Mercer’s Peace Corps Prep program gives students edge after graduation

a table with peace corps flyers on it
Mercer University launched its Peace Corps Prep certificate program in 2018 to prepare students for potential Peace Corps service. Mercer University photo

Nearly every Mercer University student who was selected for the Peace Corps over the last five years has at least one thing in common: They participated in the University’s Peace Corps Prep certificate program. 

Mercer started its Peace Corps Prep program in 2018 to prepare students for potential Peace Corps service after graduation. Since then, 11 of 13 students offered positions in the Peace Corps participated in the prep program. In all, 97 students have completed the program, according to Mercer’s Office of Global Engagement.

headshot of woman with blond hair
Emily Dunn

“A lot of students who participate in it don’t actually go into the Peace Corps afterward, but it’s a really great certificate to have on a resume as students are going out into the workforce after graduation,” said Emily Dunn, assistant director of global education. “It shows leadership throughout your time at Mercer. It also shows training and experience in specific work sectors, intercultural competence and foreign language skills.” 

Mercer recently renewed its agreement with the Peace Corps to offer the program for another five years. The University ranks fourth nationally among Peace Corps Prep certificate-issuing institutions

Alumna Johna Wright was offered a position in the Peace Corps after completing the prep program. However, she instead accepted a Fulbright U.S. Student Program award to pursue a master’s degree in comparative social policy and welfare at Tampere University in Tampere, Finland.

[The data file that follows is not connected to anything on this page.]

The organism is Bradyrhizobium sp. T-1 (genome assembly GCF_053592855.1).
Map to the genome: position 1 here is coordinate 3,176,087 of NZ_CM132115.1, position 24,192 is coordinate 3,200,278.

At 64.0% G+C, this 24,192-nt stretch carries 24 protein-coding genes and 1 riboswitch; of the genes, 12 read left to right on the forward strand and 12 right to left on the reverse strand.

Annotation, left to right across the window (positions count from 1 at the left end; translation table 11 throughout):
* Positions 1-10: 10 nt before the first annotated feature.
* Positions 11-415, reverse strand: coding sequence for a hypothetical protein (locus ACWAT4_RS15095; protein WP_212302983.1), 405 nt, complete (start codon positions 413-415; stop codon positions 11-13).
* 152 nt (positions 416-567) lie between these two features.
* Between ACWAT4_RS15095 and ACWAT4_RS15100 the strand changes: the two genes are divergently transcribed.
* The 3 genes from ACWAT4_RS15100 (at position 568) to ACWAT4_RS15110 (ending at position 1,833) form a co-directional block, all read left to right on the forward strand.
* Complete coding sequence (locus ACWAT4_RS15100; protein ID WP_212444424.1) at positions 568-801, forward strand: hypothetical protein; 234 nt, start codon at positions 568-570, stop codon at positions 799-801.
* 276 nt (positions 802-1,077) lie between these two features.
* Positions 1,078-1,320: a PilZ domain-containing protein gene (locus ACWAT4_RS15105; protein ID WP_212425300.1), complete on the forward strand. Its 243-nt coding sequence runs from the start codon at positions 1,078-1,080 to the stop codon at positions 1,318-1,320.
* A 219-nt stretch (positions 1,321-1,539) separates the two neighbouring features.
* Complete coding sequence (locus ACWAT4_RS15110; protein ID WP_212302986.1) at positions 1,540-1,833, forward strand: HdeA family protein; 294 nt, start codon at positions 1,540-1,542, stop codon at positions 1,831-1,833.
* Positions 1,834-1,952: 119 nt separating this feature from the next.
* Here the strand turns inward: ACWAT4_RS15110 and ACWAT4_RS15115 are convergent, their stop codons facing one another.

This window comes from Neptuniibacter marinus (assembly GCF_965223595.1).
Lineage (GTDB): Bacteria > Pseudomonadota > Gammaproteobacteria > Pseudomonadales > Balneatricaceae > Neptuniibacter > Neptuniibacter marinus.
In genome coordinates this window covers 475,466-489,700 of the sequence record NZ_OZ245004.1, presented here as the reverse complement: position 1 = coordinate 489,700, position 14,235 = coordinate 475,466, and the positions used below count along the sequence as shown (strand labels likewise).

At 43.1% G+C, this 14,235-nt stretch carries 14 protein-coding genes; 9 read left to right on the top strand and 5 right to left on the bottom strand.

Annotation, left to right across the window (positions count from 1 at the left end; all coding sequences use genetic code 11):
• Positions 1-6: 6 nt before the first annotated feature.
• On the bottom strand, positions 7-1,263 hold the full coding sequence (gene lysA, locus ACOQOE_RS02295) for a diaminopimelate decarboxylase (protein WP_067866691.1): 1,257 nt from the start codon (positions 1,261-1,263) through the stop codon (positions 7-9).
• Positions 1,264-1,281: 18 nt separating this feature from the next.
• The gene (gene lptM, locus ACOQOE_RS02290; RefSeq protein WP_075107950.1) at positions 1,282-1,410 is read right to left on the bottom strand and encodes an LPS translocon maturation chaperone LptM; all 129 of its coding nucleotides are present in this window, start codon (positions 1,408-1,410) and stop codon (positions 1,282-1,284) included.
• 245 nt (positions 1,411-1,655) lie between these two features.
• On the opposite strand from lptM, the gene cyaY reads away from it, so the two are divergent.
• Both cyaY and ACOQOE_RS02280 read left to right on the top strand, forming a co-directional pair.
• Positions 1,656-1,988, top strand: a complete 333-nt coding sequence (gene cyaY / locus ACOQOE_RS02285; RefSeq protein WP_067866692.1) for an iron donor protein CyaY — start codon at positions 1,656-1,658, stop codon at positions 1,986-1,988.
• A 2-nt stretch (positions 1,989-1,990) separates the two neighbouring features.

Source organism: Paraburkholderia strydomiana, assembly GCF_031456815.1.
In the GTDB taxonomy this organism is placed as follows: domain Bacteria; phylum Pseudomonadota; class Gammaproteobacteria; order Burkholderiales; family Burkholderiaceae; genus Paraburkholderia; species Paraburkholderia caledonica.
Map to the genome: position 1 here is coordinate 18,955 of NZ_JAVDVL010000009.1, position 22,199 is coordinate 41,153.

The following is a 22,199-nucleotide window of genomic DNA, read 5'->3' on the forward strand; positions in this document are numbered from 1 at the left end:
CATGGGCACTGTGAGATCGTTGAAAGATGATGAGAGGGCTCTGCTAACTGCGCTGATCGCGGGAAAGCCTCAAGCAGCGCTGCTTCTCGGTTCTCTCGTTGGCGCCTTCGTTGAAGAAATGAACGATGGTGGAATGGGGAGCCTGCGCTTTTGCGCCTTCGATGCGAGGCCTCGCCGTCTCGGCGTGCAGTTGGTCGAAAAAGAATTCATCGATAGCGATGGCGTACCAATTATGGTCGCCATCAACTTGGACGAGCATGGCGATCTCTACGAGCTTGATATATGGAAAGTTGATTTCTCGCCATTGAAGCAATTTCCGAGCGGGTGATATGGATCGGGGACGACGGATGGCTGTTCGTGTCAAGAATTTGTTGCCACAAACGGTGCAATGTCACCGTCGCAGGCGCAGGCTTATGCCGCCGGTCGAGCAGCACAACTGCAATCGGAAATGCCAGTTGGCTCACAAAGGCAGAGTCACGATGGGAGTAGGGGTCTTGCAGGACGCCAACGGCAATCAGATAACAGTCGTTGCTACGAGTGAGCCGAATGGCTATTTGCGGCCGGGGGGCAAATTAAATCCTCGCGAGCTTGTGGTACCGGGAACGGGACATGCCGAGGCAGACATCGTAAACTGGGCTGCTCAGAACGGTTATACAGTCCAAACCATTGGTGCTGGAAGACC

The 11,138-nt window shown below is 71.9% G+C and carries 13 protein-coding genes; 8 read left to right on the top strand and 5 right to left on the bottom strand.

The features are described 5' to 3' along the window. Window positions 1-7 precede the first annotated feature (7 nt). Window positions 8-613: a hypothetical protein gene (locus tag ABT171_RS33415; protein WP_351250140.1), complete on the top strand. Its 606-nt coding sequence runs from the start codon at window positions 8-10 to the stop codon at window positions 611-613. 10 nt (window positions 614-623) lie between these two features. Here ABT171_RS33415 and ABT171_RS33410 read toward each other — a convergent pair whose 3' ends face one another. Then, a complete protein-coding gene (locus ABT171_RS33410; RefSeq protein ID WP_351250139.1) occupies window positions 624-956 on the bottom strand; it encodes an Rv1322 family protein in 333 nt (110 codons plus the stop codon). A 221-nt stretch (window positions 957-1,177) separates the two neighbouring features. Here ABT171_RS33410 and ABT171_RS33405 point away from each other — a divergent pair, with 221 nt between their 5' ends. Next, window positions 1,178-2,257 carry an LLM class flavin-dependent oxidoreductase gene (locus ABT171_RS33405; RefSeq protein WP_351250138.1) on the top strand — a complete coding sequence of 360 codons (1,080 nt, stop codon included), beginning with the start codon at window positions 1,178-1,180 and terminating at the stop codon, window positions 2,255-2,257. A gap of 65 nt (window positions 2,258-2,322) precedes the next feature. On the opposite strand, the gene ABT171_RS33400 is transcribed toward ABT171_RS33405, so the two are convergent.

headshot of a woman with red hair
Johna Wright

Wright, who graduated from Mercer in 2020 with a Bachelor of Arts in psychology, is now coordinator of fellowships and scholarships for the University and previously coordinated the Peace Corps Prep program. 

“The Peace Corps Prep program is extremely complementary to a Mercer education because there’s so much of a genuine focus on community involvement and service,” Wright said. “I wanted to be able to expand upon things that I was already learning in the classroom and be able to apply it in a way that was going to help me in the future.” 

All undergraduate students are eligible to participate in the Peace Corps Prep program. Mercer recommends students start the program their freshman year, but it’s possible for students of any year to participate. 

Students in the program identify an interest in one of six Peace Corps work sectors, which are education, health, environment, agriculture, youth in development, or community economic development. 

Within their chosen work sector, participants gain training and experience, including at least 50 work or volunteer hours in their sector; intercultural competence; professional and leadership development; and foreign language skills.  

Many of Mercer’s general education requirements may be used toward the certificate, Dunn said.  

Achieving a Peace Corps Prep certificate helps Peace Corps applicants stand out and puts them on the radar of Mercer’s Peace Corps recruiter. It also helps applicants think through some of the questions they may wrestle with on their application, she said. 

“What do you want to do? Where do you want to go? How do you want to impact the world? All of these questions are thought about and answered within the prep program,” Dunn said. 

Jamyah Combs, a senior global health studies major who completed the Peace Corps Prep program in the fall, said achieving the certificate made her feel more confident about deciding what she wanted to do after graduation. 

“It really did give a sense of direction of where I could be and where I might be,” she said. “I think that really did help with those anxieties that you run into your senior year and knowing that I do have the skills and professional development to take on Peace Corps if I ever choose to.” 


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Jennifer Falk is director of digital communications at Mercer. She edits and writes feature stories for The Den and examines web data and analytics to drive content decisions. She also creates and supervises the creation of content for primary University web pages and e-newsletters.